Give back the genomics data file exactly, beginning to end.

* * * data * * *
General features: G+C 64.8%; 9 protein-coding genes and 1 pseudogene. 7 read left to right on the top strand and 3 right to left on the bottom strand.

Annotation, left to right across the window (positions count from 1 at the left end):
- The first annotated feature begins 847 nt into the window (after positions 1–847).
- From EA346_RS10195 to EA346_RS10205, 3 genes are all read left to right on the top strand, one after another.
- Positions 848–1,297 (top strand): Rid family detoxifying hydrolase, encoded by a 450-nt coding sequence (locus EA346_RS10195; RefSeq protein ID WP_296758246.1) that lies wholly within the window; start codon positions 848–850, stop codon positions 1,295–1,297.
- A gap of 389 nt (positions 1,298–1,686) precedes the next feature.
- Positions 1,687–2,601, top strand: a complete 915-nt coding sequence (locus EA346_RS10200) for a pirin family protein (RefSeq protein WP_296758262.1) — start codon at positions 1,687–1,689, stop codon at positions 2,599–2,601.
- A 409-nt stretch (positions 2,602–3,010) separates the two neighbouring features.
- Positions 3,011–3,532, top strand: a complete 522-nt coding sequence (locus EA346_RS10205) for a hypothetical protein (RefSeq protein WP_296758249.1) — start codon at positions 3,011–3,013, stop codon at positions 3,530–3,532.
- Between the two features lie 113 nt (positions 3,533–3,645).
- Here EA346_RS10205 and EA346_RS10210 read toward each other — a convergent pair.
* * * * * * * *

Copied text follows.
General features: G+C 64.8%; 9 protein-coding genes and 1 pseudogene. 7 read left to right on the top strand and 3 right to left on the bottom strand.

Annotation, left to right across the window (positions count from 1 at the left end):
- The first annotated feature begins 847 nt into the window (after positions 1–847).
- From EA346_RS10195 to EA346_RS10205, 3 genes are all read left to right on the top strand, one after another.
- Positions 848–1,297 (top strand): Rid family detoxifying hydrolase, encoded by a 450-nt coding sequence (locus EA346_RS10195; RefSeq protein ID WP_296758246.1) that lies wholly within the window; start codon positions 848–850, stop codon positions 1,295–1,297.
- A gap of 389 nt (positions 1,298–1,686) precedes the next feature.
- Positions 1,687–2,601, top strand: a complete 915-nt coding sequence (locus EA346_RS10200) for a pirin family protein (RefSeq protein WP_296758262.1) — start codon at positions 1,687–1,689, stop codon at positions 2,599–2,601.
- A 409-nt stretch (positions 2,602–3,010) separates the two neighbouring features.
- Positions 3,011–3,532, top strand: a complete 522-nt coding sequence (locus EA346_RS10205) for a hypothetical protein (RefSeq protein WP_296758249.1) — start codon at positions 3,011–3,013, stop codon at positions 3,530–3,532.
- Between the two features lie 113 nt (positions 3,533–3,645).
- Here EA346_RS10205 and EA346_RS10210 read toward each other — a convergent pair.